DSE Risk Assessment Template – Free Download

January 2, 2014
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Step by Step Guide to Risk Assessments

A risk assessment is a careful examination of what in your workplace could cause harm to people, so that you can then weigh up whether you have taken enough precautions, or should do more to prevent harm.

Employers are legally required to assess the risks in their workplace so that they can put in place a plan to control the risks.

The five main stages of a risk assessment are:

  1. Identifying the hazards.
  2. Deciding who might be harmed and how.
  3. Evaluating the risks and deciding on precautions.
  4. Recording your findings and implementing them.
  5. Reviewing your assessment and updating if necessary.

Risk Assessment Step 1: Identifying the Hazards

The first step of a risk assessment is to identify the hazards that are present at the DSE workstation. You can identify the hazards through:

  • Workplace observations.
  • Obtaining feedback from employees.
  • Checking any manufacturer’s instructions for DSE equipment.
  • Reviewing past ill health records.

Use our downloadable DSE work station assessment checklist above to help you identify the potential risks.

Risk Assessment Step 2: Deciding Who Might be Harmed and How

The second step in the risk assessment involves looking at each specific risk and then identifying the people who are likely to be harmed by them.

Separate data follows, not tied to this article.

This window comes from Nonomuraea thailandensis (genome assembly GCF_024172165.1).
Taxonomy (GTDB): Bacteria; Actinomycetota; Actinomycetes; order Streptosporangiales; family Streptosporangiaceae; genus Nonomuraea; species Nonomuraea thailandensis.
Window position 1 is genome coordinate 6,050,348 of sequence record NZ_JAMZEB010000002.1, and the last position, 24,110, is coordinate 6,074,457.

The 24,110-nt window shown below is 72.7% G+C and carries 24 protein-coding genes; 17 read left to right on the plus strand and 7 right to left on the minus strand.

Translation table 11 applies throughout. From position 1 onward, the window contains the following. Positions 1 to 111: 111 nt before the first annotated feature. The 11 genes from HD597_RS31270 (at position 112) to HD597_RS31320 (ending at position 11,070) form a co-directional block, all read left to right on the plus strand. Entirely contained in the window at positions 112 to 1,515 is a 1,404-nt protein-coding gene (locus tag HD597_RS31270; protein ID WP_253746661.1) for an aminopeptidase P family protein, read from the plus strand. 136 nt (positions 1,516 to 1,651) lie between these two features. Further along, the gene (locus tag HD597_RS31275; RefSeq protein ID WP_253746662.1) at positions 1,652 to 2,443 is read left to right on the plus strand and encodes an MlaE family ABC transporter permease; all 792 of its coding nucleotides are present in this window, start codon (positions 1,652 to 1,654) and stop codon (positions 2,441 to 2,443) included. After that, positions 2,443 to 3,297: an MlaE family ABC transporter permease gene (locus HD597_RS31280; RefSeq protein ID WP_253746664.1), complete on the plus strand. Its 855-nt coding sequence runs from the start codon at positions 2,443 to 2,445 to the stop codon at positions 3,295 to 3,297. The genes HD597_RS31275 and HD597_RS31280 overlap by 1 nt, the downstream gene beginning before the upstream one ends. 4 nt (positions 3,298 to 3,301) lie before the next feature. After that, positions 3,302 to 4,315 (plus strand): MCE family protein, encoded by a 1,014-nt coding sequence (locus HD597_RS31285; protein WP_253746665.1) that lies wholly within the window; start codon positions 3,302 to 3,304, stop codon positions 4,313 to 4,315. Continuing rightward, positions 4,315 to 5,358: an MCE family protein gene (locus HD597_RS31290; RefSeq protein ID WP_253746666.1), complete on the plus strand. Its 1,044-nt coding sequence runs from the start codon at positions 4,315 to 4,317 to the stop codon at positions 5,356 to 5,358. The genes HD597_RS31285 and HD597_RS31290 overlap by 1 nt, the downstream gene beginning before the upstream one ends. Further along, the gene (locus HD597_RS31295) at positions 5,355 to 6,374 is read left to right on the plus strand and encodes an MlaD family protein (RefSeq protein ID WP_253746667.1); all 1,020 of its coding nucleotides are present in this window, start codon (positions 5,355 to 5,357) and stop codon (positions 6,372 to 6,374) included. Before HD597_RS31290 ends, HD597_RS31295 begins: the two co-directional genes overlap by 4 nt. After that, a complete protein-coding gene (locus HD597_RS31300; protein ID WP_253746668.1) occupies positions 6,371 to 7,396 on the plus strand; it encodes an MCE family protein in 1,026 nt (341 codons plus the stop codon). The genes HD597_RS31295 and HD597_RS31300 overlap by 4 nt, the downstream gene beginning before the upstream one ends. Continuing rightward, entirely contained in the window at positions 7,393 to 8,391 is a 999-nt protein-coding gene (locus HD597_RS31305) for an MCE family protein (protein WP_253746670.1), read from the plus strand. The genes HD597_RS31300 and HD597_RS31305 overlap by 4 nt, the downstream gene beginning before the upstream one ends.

Make sure that you consider every person involved in the work area where the hazard is present. For example, you may only have one user per workstation, or you may have several different people that use the DSE throughout the day.

office computer pc

Risk Assessment Step 3: Evaluating the Risks

The next step in the risk assessment is to evaluate the risks that you have identified and decide whether they can be eliminated. If not, how can you control the risks so that harm is unlikely? You could consider:

  • Introducing new or improved equipment.
  • Re-organising work.
  • Re-organising the workstation.
  • Training staff to ensure they understand the risks and precautions to be taken.

Think about the control measures that you already have in place: are these sufficient? Do you need to improve them or introduce new control measures?

Risk Assessment Step 4: Recording Your Findings and Implementing Them

It is recommended that you write down your findings from the risk assessment (where there are fewer than 5 employees, this is not required by law, but is still advisable).

You need to make a record to be able to show that:

  • A proper check has been made.
  • You have considered who is affected.
  • You have dealt with all the significant hazards.
  • The precautions are reasonable and the remaining risk is low.
  • Staff or their representatives have been involved.

Use the DSE assessment template above to help contribute to your records of findings.

Risk Assessment Step 5: Reviewing and Updating

You should check on a regular basis, such as every year, to see whether there have been any changes in your workplace that may affect your risk assessment. For example:

  • Are there any improvements still to be made?
  • Has there been employee feedback?
  • Have you learnt anything from the ill-health of employees?
  • Has any new DSE equipment been introduced?
  • Do you have any new employees that require training?

incident and accident book risk assessment

You should also be sure to update the risk assessment on an as-and-when basis to ensure it remains up-to-date. For example, if you have a new staff member or you introduce some new DSE equipment.

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DSE Work Station Assessment Checklist

The following DSE work station assessment checklist can be used to assess the risks at your workstation and decide whether you need to take remedial action. By undertaking a risk assessment with it, you’ll be able to comply with the Health and Safety (Display Screen Equipment) Regulations 1992 and ensure your DSE is set up ergonomically.

Further Resources: